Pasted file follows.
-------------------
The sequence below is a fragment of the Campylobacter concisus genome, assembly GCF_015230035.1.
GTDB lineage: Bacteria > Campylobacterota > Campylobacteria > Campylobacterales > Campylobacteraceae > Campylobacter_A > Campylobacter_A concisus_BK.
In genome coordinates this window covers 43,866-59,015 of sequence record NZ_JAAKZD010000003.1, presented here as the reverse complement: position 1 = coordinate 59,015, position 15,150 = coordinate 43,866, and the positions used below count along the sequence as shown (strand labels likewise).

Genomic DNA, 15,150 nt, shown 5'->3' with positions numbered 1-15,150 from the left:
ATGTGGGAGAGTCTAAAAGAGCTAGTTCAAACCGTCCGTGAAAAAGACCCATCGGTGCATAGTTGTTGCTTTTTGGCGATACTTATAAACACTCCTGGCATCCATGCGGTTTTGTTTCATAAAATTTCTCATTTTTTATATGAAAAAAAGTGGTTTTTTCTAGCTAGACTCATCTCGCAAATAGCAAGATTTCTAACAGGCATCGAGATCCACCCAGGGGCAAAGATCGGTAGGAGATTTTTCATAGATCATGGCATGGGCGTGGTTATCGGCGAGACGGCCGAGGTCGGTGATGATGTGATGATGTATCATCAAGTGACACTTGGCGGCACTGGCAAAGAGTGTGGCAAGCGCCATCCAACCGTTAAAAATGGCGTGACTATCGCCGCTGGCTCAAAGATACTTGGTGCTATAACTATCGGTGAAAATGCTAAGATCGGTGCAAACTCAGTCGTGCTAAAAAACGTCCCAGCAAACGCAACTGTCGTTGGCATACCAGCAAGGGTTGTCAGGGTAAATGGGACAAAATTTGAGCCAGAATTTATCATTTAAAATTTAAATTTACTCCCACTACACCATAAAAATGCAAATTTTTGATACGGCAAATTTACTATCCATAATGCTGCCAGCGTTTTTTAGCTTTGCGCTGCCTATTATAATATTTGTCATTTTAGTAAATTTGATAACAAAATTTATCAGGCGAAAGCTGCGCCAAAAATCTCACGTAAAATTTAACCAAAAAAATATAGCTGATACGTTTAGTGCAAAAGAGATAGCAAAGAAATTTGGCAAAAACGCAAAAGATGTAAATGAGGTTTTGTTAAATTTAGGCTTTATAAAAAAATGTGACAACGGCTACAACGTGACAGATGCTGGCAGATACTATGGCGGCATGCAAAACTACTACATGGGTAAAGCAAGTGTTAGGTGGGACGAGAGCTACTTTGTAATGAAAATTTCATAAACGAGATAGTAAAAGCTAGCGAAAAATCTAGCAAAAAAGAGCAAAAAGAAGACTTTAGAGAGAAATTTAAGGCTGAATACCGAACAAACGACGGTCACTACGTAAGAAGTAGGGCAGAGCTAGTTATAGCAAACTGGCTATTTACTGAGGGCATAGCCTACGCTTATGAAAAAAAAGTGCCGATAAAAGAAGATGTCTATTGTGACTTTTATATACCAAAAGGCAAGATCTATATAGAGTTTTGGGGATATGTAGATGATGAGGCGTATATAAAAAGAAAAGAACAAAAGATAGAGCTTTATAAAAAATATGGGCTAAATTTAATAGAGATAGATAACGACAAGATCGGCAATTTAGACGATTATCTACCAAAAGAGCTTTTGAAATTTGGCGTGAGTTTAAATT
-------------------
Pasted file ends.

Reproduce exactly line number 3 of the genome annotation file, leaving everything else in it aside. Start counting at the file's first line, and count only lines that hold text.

In genome coordinates this window covers 43,866-59,015 of sequence record NZ_JAAKZD010000003.1, presented here as the reverse complement: position 1 = coordinate 59,015, position 15,150 = coordinate 43,866, and the positions used below count along the sequence as shown (strand labels likewise).